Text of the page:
Although this films is now questionable from an ethical point of view, I consider that for the most part Tod Browning really tried his best to portray an honest picture of the "freaks", but was met with so many obstacles (the Studio, the society, the re-editing of the film) that it muddled his original intention. Still, it stays strong even today and has gone on to influence so much more that it doesn't matter.
As I was reading Bogdan, I felt the urge to rewatch Freaks, and realised how the masterpiece goes far beyond the film itself. Browning's movie becomes the precious casket of an emancipation by dignity. Poorly received by the thoughtful bourgeoisie of the time, the same that went by millions to the dime museums for a whole century... Sadly, Browning never really had the chance to enjoy the rehabilitation of Freaks.
Probably the worst of all is the acting, but there are many wrong things about this movie, including the lack of a decent story and a huge plot hole; the freaks are there only for shock value and i could not empathize at all with any of the characters. Big disappointment. Oh, and what the hell was that woman-chicken cyborg for...?
So far ahead of it's time, its response was one of the greatest travesties in film history. Todd Browning lost his career because he dared to show many of us how cruel we can be when we encounter those different from us. Everyone was disgusted not at the film but at themselves. They'd rather live in ignorant bliss. Not much has changed.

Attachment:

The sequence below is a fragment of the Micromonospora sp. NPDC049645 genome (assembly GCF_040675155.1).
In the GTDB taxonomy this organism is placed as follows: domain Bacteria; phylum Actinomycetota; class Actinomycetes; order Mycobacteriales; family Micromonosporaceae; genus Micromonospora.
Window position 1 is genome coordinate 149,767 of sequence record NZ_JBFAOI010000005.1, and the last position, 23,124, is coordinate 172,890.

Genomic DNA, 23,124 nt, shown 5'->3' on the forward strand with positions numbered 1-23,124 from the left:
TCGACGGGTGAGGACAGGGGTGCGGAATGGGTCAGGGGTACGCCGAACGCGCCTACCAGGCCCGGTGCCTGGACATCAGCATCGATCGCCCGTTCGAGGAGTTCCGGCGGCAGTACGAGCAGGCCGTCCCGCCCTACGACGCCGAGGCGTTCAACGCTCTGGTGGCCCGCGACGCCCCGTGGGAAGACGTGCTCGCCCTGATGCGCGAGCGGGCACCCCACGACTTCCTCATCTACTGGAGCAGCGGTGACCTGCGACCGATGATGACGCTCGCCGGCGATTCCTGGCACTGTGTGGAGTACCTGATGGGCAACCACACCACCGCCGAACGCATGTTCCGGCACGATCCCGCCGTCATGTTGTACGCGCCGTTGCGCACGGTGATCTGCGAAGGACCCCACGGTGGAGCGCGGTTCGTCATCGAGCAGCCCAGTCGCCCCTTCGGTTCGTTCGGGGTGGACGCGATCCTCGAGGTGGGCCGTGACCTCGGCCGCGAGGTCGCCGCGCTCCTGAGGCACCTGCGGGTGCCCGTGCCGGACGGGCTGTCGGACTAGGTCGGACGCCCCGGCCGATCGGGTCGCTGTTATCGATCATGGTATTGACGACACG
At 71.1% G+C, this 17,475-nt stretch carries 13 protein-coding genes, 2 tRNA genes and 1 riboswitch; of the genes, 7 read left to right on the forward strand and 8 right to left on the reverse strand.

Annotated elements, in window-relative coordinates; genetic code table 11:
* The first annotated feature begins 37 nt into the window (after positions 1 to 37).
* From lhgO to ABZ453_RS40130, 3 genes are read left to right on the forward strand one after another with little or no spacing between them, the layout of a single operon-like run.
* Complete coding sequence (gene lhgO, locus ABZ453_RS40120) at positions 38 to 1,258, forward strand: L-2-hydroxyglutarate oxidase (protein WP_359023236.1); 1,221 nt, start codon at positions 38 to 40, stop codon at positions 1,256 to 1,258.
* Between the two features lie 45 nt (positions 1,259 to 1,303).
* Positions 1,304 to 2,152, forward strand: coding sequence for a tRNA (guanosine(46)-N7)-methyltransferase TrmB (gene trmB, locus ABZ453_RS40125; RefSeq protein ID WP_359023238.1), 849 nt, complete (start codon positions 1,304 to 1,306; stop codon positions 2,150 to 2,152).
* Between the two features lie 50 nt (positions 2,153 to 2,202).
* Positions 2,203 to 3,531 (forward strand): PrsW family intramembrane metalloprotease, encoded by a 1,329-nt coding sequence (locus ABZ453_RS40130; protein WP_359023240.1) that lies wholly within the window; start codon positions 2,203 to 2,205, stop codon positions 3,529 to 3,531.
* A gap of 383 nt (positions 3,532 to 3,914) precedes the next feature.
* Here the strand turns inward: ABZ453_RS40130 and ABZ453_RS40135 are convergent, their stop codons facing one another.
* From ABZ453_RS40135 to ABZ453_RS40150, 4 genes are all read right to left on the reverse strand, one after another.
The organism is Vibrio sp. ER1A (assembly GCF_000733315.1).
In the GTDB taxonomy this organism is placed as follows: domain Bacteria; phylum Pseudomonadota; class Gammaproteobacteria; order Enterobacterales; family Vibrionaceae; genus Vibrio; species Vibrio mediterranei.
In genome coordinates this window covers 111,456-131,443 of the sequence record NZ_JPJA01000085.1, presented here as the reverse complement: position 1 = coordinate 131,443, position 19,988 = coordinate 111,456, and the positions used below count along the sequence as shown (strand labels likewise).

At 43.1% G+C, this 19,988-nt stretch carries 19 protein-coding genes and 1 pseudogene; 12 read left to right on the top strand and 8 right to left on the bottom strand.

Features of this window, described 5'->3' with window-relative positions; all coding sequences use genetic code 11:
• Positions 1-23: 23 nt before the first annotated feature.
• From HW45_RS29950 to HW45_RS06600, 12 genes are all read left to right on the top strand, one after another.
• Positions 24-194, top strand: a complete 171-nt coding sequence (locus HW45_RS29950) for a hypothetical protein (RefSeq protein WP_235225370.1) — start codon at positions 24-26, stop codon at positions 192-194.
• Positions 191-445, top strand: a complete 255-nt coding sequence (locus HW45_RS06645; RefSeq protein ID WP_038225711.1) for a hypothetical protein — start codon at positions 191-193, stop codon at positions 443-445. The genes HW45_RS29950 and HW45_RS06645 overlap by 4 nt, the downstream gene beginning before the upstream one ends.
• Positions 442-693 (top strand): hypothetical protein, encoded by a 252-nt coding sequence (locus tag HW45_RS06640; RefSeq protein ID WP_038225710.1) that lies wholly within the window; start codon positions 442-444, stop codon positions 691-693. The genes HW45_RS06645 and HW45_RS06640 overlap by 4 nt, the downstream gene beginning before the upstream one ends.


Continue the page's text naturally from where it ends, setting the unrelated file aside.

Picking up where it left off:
grand master piece with amazing production; a film that lasts exactly whats needed to fuel our wild imagination and show that humans can have any shape or form. the freaks conjures a great stage to follow into the lives of these singular people while reflecting on the ways they're misjudged and harmed for it. MUST WATCH. ESPECIALLY AT A CINEMA
Caught this old gem at a independent theater downtown the other day, and what a absolute treat it was! Sad to hear that a whole third of the original print was cut out and lost in the thirties. Would love to see what made the original print so outrageous and "freakish" that they had to chop it down.
Not so much a film as it is Tod Browning's unmediated grey matter projected in screen for us to see. A genuine labour of love, his engagement is evident in the constantly darting camera (in 1932 no less!), the huge canvas, and the mesmerizing craft in the final, rain drenched sequence. Still unsurpassed as a major studio personal statement, the film remains creepy after a full 86 years.